Talk:Introversion and extraversion
Jump to navigation Jump to search
Initial 'talk page' Introversion and Extroversion
A subset of models of personality characterisation
Psychological theory attempts to gauge both a person's innate tendencies in interacting with people and things; and attempts to provide useable measurements of criteria defined by various personality models ( amongst many other things ).
Many models of how humans interact, or act in independence, exist : - intelligence tests - personality assessments - behavioural observation tests - personal values - societal values - laws and others
The 'self-help' concept of 'self-improvement' can tend to appeal more to the introverted person; this idea developed in the later 19th Century in the United Kingdom as part of the Industrial Revolution, at which time human labour became more organised in more complex large groups than earlier in human civilisation. In human life there are many more subtle complexities than simply a label just as 'introvert' or extrovert', and yet simplification for the purposes of general understanding is often what many people want ( e.g. Courts, employers ). It is a Professional Psychologist who usually assesses both intelligence, and also personality characteristics;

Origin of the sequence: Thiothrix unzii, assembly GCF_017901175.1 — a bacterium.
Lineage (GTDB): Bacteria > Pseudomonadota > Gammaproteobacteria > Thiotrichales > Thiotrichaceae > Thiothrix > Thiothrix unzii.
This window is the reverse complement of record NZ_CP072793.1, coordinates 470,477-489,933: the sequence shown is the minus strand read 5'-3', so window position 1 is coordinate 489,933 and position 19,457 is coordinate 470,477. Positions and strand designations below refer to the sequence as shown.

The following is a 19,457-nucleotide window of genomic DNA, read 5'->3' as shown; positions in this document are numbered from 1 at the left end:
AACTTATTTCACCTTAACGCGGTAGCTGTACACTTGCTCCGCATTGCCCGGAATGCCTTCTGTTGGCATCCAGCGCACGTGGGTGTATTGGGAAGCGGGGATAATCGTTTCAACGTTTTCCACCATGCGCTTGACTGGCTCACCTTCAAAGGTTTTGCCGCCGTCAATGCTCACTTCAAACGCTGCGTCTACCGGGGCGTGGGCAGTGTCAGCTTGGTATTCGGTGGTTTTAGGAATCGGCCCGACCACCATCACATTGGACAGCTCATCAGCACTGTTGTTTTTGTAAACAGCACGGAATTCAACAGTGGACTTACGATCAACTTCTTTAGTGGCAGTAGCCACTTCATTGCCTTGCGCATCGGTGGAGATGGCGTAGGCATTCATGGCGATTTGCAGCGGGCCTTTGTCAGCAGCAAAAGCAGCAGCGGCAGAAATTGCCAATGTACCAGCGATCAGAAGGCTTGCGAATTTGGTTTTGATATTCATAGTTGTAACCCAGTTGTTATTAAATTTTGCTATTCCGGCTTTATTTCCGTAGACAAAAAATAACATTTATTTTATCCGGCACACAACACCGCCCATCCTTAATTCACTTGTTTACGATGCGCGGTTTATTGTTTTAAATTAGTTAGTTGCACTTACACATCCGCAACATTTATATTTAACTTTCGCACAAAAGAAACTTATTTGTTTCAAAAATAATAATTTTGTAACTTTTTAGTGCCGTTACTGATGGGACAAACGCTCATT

predicting human behaviour is fraught with many limitations even though past behaviour often can do;
because humans have consciousness, and for good or not, they can think for themselves, and so past behaviour may not suit any particular situation that arises for the individual;
personality assessment arises from the development of models of treatment of psychological 'problems' and thus may be a step along the line toward greater indiviualism in some societies compared with others where group identity may or may not, be more highly valued.
new neurological research indicates that the human brain has ways of making new interconnections even in advanced age that were not earlier thought to be possible;
very accurate behavioural prediction is therefore not truly possible because humans can, and do, think of new things; and 'innate' characteristics may also change over long time periods for any individual as life experience affects that person.